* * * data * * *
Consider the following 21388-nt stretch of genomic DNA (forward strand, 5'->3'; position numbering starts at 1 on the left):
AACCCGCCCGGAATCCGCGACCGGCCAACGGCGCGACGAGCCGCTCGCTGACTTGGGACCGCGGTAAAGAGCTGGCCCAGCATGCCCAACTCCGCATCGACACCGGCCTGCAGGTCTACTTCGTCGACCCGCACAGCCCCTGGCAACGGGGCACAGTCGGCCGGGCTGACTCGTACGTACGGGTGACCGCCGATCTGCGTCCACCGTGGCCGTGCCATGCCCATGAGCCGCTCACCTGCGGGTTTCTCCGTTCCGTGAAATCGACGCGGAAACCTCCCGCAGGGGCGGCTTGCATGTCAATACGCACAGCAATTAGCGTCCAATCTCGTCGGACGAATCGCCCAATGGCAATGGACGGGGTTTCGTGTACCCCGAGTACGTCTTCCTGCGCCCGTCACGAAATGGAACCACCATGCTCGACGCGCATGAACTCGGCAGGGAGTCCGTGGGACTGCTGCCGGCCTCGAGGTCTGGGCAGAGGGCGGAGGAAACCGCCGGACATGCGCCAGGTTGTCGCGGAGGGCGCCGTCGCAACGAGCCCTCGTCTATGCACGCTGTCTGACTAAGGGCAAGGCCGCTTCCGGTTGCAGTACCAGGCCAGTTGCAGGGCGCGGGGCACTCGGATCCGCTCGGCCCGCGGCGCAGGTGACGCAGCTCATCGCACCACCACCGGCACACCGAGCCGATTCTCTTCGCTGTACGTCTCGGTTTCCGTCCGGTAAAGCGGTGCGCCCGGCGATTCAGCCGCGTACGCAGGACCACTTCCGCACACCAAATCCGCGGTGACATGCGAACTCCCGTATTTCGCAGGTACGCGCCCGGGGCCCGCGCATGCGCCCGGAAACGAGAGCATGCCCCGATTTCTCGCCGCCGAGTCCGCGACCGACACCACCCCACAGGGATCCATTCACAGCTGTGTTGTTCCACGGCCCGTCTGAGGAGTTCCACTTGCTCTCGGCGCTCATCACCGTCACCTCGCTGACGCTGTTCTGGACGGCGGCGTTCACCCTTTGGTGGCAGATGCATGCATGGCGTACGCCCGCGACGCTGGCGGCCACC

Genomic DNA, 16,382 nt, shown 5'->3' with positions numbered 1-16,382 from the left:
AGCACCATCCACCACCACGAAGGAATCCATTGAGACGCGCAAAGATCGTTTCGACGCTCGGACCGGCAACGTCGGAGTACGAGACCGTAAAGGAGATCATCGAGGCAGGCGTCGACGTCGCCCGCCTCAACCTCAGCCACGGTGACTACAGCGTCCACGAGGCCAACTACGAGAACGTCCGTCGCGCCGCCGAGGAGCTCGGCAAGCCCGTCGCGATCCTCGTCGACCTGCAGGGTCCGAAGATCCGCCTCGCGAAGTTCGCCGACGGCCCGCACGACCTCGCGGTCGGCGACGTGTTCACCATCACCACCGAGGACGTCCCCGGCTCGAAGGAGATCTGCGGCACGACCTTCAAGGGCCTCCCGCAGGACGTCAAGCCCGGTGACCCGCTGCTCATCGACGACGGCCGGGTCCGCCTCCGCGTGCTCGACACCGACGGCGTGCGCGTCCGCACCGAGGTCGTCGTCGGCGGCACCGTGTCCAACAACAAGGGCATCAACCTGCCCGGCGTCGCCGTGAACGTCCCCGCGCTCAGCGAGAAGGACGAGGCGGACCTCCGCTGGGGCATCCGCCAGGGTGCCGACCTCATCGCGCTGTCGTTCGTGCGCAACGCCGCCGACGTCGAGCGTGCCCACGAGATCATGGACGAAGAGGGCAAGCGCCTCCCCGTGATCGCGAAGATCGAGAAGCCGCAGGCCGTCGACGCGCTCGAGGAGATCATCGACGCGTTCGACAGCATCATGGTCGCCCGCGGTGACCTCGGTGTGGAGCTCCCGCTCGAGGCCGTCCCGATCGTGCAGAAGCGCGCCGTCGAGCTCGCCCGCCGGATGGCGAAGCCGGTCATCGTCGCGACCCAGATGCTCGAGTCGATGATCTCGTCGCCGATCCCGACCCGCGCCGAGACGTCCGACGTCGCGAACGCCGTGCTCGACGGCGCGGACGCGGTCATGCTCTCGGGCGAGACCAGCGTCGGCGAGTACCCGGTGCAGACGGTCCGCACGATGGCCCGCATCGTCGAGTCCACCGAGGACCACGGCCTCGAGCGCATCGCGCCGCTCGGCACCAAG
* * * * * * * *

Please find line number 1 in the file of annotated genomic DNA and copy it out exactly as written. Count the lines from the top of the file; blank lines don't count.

Consider the following 21388-nt stretch of genomic DNA (forward strand, 5'->3'; position numbering starts at 1 on the left):